Dutch development bank FMO did not sufficiently take into account the rights of the local population and effects on the environment before approving a $ 25 million loan for the construction of the Barro Blanco dam in Panama. This is not in accordance with FMO’s own standards. This was revealed in the long-awaited report by the independent complaints mechanism (ICM) of the FMO and the German development bank DEG, released on May 29. The report was published in response to a complaint filed by the M-10, the movement representing the affected indigenous Ngöbe population, in May 2014. Both ENDS has been supporting the M-10 in its struggle against the dam for years, and was one of the organisations that supported the complaint.
The Inter-American Commission on Human Rights has pointed out to the Surinam Government that it must obey the "Saramaka verdict". On November 28th, 2008 Suriname lost the case that was brought against the government by the Saramaka community, led by - amongst others - Steward Hugo Jabini, presently a member of the Parliament of Suriname. Jabini is very active in the struggle against the exploitation of the territory of the Saramaka.
Megaprojects in South America like large dams and mines are a threat to the natural habitat of indigenous tribes. Cross Cultural Bridges - in cooperation with Both ENDS - therefore started a two-year project to encourage young indigenous leaders in the Amazon and Andes area to defend their rights. Ralph Schreinemachers of Cross Cultural Bridges came to visit Both ENDS to report on the project that he participated in as a trainer.
We’re only a few months away from the start of the World Cup festivities. For a period of four weeks, starting mid-June, the eyes of the world will be focused on 12 Brazilian football stadiums in which it will be decided which country may call itself World Champion Football for the coming four years. However, for a large number of people, there is little to celebrate. During the preparations for the big event people are evicted from their land and expelled from their homes to make way for stadiums, hotels and infrastructure. These people will have to a way to try to build up a new life somewhere else, without being adequately compensated for their losses.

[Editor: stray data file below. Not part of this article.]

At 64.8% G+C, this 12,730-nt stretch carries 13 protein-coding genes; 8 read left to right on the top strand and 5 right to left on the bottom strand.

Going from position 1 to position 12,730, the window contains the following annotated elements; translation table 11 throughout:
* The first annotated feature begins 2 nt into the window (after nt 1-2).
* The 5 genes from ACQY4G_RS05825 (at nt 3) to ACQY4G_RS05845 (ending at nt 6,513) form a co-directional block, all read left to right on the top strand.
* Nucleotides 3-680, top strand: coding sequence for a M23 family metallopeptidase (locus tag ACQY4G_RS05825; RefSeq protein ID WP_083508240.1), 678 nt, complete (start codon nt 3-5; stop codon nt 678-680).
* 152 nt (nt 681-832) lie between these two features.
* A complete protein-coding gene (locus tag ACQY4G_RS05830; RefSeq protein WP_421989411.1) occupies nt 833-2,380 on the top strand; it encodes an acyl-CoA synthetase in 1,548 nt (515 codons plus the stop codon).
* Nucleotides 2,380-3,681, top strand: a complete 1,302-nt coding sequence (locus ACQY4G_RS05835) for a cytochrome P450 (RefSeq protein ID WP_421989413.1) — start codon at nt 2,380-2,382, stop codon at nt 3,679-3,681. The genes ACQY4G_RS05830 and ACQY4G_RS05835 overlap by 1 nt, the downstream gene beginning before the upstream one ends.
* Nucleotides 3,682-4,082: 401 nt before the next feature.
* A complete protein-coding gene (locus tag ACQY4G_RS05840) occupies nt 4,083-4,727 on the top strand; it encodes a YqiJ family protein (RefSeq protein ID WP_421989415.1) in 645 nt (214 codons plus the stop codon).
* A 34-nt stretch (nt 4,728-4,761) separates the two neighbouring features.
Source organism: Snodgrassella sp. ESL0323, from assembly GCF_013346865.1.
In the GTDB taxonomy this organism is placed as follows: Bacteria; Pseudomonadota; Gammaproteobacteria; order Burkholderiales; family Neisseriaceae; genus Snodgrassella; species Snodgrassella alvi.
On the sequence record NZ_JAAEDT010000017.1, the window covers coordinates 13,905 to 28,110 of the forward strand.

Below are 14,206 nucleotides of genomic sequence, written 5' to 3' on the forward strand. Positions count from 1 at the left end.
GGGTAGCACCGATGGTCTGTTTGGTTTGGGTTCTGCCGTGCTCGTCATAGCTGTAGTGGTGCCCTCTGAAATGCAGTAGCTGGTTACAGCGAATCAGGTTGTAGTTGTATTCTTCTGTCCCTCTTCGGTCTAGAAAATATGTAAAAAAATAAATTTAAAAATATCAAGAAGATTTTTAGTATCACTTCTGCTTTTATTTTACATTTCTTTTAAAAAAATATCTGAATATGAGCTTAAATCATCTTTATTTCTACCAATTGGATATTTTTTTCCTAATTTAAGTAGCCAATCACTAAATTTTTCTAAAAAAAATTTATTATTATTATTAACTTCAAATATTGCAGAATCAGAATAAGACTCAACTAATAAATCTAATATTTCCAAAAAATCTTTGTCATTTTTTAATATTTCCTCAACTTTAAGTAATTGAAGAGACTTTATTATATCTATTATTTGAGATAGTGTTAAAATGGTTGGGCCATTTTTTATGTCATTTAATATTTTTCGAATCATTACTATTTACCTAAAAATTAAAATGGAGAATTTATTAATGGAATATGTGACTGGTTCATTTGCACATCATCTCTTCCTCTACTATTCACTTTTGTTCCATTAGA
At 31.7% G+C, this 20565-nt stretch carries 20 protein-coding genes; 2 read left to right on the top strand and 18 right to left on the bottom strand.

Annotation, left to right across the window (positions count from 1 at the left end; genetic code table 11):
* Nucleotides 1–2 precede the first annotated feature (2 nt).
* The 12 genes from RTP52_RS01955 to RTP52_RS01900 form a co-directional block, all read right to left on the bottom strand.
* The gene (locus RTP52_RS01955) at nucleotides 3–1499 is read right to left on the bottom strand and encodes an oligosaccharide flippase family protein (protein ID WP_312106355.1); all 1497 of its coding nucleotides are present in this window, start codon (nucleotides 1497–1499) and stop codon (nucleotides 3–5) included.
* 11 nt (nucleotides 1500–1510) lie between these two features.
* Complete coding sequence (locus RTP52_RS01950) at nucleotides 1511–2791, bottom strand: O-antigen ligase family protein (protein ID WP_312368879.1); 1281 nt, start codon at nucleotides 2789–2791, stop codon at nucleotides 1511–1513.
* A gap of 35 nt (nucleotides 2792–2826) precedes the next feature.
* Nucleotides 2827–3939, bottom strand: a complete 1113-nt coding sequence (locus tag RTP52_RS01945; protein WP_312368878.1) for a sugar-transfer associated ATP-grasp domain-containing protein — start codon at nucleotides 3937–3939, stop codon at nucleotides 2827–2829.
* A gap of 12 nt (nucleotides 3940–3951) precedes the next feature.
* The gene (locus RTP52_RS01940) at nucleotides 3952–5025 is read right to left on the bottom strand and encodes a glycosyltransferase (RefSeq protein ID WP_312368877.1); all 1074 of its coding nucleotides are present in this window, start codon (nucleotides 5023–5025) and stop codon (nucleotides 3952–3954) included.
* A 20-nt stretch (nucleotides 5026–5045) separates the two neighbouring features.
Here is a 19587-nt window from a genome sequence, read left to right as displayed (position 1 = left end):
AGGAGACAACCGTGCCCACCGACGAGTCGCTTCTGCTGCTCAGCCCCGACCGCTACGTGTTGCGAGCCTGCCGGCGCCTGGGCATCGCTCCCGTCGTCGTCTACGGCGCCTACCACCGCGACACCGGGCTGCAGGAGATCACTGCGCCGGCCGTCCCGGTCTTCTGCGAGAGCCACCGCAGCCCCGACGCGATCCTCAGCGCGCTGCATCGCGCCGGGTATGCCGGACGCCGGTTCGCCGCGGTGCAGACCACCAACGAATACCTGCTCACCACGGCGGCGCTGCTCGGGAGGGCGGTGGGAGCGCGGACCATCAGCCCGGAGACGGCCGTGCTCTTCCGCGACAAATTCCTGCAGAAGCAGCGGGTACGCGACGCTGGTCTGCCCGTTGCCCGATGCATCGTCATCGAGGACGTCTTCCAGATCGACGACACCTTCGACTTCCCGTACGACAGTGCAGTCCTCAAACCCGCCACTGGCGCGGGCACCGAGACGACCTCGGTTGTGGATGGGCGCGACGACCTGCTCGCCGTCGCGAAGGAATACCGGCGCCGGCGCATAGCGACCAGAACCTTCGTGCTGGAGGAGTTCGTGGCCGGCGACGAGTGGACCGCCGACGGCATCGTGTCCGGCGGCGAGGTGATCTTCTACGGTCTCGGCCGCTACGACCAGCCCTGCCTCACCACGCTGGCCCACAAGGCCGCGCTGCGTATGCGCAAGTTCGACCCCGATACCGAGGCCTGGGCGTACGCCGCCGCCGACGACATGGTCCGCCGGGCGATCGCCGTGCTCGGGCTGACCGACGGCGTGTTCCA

In April 2021, the Dutch development bank FMO announced that it is no longer involved in the Barro Blanco project, a controversial dam in Panama. GENISA, the Panamanian company that built the dam, unexpectedly paid off the multi-million dollar loan early. The question is to what extent, now that the bank is no longer actively financing the project, FMO can still be held responsible for the damage and suffering that was caused when this was still the case.
This week, a special rapporteur of the United Nations spoke out against the opening of an open-pit coalmine in Phulbari in the northwestern part of Bangladesh. He did this because of the enormous human rights violations this project might lead to. A year ago, the International Accountability Project (IAP) presented a proposal for research on this subject to a number of UN Special Rapporteurs. Olivier de Schutter (UN Special Rapporteur on the Right to Food) has worked on the proposal since then. From the start, Both ENDS has been active within several networks that are trying to prevent the opening of this coalmine.
Both ENDS has developed a method to integrate gender issues into managing natural resources like land and water. Partner organisations AMICHOCÓ in Colombia, ANCE in Togo and BARCIK in Bangladesh have been using this method in their areas since 2010. Although women in these and many other areas are doing the same work as men, equal control of the production and management of resources doesn't yet exist. The approach Both ENDS uses is aimed towards expanding awareness of gender relations and the importance of equality by defining the problem and applying practical exercises.
In Manila Bay, a vulnerable coastal area next to the Philippine capital city, a new airport is being planned, with involvement of the Dutch water sector. Local civil society organisations raised their concerns about this airport, which has large impact on the lives of local residents and on the ecosystem.